The number of people who have died after contracting covid-19 at work is being “massively under-reported” by employers, according to a new report that suggests the current system for recording workplace deaths and infections is “letting bad bosses off the hook”.
The report from the Trades Union Congress (TUC) highlights a huge discrepancy between covid work-related deaths reported by employers and data from the Office for National Statistics (ONS) and Public Health England.
Between April 2020 and April 2021 the ONS reported that 15,263 people of working age died from the novel coronavirus. But, according to reports filed by employers, just 387 or 2.5% of these deaths came from workers contracting the virus at work.
The TUC report shows that in key worker sectors with high numbers of deaths during the pandemic, such as food production and transport, only a small fraction of deaths have been reported as work-related by employers.
ONS figures show that between March 2020 and December 2020, 608 people working in the transport sector and 63 food production workers died. But according to data provided by employers between April 2020 and April 2021 just ten and three fatalities respectively were reported as work related.
A separate report from the ethical investments consultancy Pirc concluded covid-19 infections at food factories could be more than 30 times higher than reported, with the official numbers for cases reported “lacking credibility”.
The same reporting periods show discrepancies in other sectors. There were 305 deaths in the construction industry and 139 in the education sector. However, reports filed by employers show just four and nine fatalities respectively were considered work related.
The union body argues this alleged under-reporting has undermined health and safety regulation enforcement during the pandemic with employers less likely to face action from regulators for putting staff at risk.
“Employers have massively under-reported covid work-related deaths and infections. This has made it much harder for regulators to track where outbreaks are happening and allowed bad bosses to get away with flagrant labour rights abuses,” said TUC General Secretary Frances O’Grady.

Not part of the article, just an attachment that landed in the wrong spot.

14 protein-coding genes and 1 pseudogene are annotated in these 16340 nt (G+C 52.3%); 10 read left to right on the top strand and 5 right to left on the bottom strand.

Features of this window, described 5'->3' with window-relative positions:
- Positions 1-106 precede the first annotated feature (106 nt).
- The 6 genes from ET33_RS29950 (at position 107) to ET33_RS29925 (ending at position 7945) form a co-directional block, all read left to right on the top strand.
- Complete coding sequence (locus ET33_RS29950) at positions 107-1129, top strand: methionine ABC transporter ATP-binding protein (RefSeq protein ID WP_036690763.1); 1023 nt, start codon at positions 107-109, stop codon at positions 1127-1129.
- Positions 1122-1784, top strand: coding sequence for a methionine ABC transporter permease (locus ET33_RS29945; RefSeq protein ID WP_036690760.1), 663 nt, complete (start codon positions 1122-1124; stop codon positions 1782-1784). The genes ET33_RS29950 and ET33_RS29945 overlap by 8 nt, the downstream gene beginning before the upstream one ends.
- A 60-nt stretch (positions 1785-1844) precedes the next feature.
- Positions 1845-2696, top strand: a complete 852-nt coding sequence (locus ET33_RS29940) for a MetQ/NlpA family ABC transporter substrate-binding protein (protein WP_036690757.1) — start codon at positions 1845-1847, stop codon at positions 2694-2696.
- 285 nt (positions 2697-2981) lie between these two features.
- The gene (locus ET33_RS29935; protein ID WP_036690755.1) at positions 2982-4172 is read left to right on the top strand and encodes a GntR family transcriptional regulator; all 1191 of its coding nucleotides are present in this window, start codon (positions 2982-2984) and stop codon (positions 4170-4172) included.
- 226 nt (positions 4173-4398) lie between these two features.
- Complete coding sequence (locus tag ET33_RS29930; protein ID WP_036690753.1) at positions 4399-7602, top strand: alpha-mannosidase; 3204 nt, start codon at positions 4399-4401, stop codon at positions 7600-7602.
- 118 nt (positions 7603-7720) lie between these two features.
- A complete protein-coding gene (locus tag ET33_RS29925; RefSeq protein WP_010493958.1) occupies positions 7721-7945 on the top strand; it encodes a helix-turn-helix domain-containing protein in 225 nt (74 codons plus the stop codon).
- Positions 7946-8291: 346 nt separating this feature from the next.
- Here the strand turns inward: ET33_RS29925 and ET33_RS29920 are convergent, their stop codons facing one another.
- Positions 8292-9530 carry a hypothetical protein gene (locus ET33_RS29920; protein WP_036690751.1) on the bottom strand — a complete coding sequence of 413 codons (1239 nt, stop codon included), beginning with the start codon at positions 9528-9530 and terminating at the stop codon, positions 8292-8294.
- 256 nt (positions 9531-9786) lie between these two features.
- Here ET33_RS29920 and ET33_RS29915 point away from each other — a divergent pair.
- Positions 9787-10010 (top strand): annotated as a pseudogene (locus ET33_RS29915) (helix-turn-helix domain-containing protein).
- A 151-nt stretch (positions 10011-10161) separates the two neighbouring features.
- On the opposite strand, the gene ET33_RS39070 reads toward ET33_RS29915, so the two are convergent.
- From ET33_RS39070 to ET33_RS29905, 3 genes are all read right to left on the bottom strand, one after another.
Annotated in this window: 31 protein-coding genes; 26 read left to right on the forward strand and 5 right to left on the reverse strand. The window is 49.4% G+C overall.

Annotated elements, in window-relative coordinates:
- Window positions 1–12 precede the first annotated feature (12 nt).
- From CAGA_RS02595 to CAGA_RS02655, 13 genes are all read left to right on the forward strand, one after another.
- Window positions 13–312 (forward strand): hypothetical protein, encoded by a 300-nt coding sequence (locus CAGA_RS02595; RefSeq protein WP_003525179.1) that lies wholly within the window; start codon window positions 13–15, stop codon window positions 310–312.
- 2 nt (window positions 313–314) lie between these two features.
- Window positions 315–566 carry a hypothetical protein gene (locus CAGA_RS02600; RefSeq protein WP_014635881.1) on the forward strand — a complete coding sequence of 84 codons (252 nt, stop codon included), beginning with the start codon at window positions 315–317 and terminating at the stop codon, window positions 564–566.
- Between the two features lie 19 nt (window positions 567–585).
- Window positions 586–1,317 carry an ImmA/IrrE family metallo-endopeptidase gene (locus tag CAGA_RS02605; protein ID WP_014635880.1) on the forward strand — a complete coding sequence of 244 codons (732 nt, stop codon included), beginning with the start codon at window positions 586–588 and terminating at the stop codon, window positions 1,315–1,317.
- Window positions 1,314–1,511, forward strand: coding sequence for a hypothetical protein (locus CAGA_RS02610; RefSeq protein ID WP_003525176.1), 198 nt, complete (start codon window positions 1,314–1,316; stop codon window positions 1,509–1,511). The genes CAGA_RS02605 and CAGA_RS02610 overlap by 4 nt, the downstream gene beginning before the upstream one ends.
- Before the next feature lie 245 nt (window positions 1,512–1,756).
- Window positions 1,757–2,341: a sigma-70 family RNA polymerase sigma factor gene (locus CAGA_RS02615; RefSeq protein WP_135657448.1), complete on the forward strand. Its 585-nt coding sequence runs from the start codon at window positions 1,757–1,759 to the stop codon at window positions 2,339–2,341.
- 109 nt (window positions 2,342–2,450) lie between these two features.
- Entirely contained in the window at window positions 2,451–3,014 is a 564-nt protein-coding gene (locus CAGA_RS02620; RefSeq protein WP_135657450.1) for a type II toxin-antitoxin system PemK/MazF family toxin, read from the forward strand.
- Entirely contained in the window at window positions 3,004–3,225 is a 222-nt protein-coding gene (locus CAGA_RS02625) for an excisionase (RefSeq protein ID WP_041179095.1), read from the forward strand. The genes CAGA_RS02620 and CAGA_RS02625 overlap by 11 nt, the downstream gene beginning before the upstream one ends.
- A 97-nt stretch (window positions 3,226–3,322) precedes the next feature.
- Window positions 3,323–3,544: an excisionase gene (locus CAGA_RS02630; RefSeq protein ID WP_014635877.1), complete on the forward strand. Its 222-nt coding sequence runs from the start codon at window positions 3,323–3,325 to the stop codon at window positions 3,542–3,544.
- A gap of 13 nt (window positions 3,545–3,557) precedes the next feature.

Under the Reporting of Injuries, Diseases and Dangerous Occurrences Regulations (RIDDOR) 2013, employers are required to log all work-related deaths, illnesses, and injuries for the Health and Safety Executive (HSE).
The current reporting system allows employers to decide whether a covid-19 diagnosis is the result of occupational exposure or was contracted outside the workplace.
The TUC says this loophole has allowed employers to under-report the true scale of covid work-related deaths and infections to the HSE, despite this information being vital to containing the spread of the virus.
It’s staggering that not a single employer has been prosecuted for putting workers at risk of contracting covid-19
A lack of accurate information has prevented the HSE from carrying out potentially urgent inspections and ensuring employers take the necessary action to keep workers and the public safe, says the report.
The TUC’s analysis shows, between March 2020 and April 2021, the HSE inspected just one in 218 workplaces and no prosecutions have been brought by the government agency.
The union body says this “crisis of regulation and enforcement” has allowed bad bosses to get away with flagrant labour rights abuses, adding that the pandemic has highlighted Britain’s enforcement system’s long-standing deficiencies.
As well as calling for improvements in the way work-related delated deaths and infections are reported, the union body says the UK government must reverse a decade of cuts to the HSE, which has left the country “under-prepared and vulnerable” to the pandemic.
The last decade has seen real-term cuts of 50% to the HSE budget, on top of local authority budgets being slashed. There were 27% fewer HSE inspections carried out in 2019 than 2011, amounting to a fall of over 5,700 a year.
The union body’s report suggests trade unions be able to register RIDDOR reports triggering an HSE investigation. In addition, the TUC recommends the HSE waive the ten-day statutory notification period allowing employers to make backdated reports.
“Everybody deserves to be safe at work. But this pandemic has exposed a crisis in health and safety regulation and enforcement,” said O’Grady. “It’s staggering that not a single employer has been prosecuted for putting workers at risk of contracting covid-19.”
O’Grady called on the government to fix deficiencies in how workplace deaths, illnesses and injuries are reported as the current system “is letting bosses off the hook”.
She added that ministers must fund enforcement bodies properly so they can “recruit and train qualified workplace inspectors, inspect more workplaces, and prosecute companies who don’t keep their workers safe”.
The Industrial Injuries Advisory Council recently found there currently to be insufficient evidence to prescribe covid-19 as an occupational disease, however, the body stated that “the evidence of a doubling of risk in several occupations indicates a pathway to potential prescription”.
If the virus is prescribed in certain occupations, workers who have experienced so-called “long covid” may be eligible to claim for Industrial Injury Disablement Benefit, or families may make posthumous claims relating to fatalities.
The TUC report says this prospect makes it even more important that data on covid infections in the workplace is accurate to support potential future claimants.